Throughout this collection, the distortions of oppression ring loudly. Like in Mona Abu-Sharekh’s “When I Cut Off Gaza’s Head” or Najlaa Ataallah’s “The Whore of Gaza,” where Gaza is a character castigating desire and crushing opportunity. First as “a sacrificial offering: Gaza’s head,” then as “this entire society itself…incarcerates people.” Amongst the mundane and ordinary, stark and violent feelings emerge. A macabre imagination is evident. But also something twisted and (at times) lurid.
Yet another form of the distorted ordinary is presented in Yusra al-Khatib’s “Dead Numbers.” In al-Khatib’s piece, numbers are initially digits of hope and potential connection: a past is to be reactivated by a phone call: “She would be waiting for him eagerly after all this time, her words animated by the un-faded memory of him.” Yet the story soon reaches a dead end. A mechanical voice at the end of the line suggests that numbers, like love, die in Gaza.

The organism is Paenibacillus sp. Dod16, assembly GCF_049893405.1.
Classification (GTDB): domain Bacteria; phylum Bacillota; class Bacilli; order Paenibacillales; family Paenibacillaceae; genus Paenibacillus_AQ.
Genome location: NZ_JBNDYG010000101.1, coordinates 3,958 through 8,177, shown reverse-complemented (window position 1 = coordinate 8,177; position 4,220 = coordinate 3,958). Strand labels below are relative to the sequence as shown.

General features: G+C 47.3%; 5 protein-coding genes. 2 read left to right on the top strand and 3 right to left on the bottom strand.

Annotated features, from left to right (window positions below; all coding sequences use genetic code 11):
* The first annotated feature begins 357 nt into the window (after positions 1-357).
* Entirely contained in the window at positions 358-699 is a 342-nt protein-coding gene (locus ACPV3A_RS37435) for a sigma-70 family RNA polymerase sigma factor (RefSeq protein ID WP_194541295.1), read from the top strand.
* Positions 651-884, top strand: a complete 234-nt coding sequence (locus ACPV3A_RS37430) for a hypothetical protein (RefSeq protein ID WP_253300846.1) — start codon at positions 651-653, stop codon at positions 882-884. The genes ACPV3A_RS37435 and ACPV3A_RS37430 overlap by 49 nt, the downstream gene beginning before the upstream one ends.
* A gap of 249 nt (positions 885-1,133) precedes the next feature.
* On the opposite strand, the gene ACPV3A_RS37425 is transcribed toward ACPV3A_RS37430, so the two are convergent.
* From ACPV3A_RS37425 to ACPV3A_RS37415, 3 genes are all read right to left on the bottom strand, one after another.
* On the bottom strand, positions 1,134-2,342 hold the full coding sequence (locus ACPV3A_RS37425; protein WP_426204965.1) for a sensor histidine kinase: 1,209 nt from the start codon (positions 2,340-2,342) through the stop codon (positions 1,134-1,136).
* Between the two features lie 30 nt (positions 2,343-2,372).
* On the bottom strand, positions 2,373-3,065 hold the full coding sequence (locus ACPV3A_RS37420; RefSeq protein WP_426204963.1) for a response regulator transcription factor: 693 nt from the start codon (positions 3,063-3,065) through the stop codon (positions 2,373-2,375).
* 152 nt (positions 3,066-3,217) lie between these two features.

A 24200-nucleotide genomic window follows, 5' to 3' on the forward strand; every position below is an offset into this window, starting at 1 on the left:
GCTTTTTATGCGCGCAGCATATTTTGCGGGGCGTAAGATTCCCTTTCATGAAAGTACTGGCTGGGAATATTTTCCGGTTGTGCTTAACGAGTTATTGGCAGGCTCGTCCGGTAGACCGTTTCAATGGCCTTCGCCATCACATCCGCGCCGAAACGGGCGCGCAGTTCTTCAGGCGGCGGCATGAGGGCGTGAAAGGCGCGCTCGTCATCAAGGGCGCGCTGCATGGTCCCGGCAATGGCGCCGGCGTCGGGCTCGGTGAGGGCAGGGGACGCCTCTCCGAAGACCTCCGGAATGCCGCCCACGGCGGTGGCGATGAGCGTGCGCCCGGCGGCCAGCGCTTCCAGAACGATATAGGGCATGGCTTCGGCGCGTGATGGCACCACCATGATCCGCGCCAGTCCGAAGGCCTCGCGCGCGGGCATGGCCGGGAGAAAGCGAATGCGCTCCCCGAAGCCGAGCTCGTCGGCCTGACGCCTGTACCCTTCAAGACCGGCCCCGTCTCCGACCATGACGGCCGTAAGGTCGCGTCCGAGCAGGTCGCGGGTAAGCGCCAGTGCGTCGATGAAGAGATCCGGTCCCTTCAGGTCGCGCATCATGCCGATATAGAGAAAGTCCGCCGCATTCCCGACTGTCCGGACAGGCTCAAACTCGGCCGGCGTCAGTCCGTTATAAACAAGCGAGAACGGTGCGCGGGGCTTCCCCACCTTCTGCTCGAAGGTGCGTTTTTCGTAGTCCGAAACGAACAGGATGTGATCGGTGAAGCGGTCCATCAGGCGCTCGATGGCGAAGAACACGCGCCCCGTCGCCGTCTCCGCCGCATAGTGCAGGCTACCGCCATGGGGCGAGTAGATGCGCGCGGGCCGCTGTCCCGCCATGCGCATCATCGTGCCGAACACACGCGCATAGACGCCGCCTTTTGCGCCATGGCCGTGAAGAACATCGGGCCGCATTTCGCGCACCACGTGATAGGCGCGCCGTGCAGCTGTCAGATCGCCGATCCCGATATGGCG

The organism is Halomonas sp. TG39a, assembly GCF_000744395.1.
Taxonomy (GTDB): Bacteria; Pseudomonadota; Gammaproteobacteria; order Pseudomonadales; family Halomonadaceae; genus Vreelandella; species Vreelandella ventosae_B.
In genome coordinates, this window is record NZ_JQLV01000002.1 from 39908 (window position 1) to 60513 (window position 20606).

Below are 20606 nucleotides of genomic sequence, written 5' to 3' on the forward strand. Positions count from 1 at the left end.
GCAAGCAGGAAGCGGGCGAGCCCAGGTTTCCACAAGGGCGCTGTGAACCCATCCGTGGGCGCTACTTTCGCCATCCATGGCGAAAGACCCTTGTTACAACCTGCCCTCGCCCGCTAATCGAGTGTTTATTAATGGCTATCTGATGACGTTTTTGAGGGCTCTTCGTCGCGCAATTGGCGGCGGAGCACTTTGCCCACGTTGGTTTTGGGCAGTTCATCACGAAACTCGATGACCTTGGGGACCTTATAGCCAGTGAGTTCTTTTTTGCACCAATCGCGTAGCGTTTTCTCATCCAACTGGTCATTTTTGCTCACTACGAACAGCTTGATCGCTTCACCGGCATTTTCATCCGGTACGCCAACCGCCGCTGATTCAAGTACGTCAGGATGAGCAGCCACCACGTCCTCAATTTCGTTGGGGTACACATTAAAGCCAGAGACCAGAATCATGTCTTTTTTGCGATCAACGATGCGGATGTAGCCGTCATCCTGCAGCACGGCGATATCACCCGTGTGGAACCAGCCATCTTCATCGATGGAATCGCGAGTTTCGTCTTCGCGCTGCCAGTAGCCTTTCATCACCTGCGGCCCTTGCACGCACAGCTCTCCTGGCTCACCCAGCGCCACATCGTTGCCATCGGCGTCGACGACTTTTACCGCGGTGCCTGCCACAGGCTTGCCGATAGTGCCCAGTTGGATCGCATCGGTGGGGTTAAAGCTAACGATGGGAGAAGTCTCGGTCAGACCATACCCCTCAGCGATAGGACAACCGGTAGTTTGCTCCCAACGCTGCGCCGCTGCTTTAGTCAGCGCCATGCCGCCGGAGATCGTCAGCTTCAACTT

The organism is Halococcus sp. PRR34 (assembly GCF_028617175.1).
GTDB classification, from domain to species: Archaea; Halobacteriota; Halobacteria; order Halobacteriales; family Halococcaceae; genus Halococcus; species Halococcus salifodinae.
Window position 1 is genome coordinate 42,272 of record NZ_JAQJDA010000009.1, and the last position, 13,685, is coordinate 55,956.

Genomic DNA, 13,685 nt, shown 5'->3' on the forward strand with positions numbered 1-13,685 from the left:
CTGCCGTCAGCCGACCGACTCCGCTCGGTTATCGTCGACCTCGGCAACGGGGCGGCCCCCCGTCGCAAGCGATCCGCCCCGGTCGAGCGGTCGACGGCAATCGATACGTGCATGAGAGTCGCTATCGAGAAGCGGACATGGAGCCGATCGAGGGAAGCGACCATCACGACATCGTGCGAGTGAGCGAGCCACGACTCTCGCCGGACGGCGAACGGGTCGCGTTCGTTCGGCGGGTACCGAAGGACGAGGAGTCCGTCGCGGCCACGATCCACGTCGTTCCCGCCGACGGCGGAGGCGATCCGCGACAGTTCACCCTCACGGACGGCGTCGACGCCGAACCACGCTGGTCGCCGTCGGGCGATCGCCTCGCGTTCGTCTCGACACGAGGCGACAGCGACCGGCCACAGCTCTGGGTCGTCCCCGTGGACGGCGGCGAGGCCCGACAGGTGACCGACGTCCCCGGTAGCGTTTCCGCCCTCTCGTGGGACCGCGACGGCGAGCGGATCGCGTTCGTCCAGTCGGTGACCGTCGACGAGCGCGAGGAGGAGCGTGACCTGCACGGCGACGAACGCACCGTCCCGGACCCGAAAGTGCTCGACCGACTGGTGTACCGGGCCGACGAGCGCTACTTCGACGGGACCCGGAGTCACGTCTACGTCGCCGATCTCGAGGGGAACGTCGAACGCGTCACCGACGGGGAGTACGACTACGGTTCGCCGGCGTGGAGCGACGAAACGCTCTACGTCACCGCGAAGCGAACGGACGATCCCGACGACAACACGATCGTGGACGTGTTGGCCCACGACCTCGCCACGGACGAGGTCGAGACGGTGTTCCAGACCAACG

The banality and pain of numbers comes across very forcefully in Asmaa al-Ghul’s beautifully executed “You and I.” The act of counting here structures and dominates: “I count every contiguous and incidental thing: successive drains (like I am doing now); the storeys of buildings, their windows, balconies, electricity pylons, the doors of closed shops.” She also counts graves: “I’m near my house. This is the only landmark in the area…How difficult it is to count graves. How cruel we are. And how short life is.” How can one explain the narrator’s obsession with numbers and counting, her “eternal addiction”? It speaks to a whole condition of being. Counting makes sense of “the sadness of past days and the obscurity of the coming ones” and alleviates the pain of lost love. It also, crucially, presents a veneer of order in a world of checkpoints, blockade, and arbitrary death—a world where little makes sense anymore and even beginnings are barren. The story ends by invoking a new day. But it brings “an unfamiliar cluster of clouds behind the grey” and more counting. To count is to be un-free, stuck in a cruel reality that both repeats itself and gets worse by the day.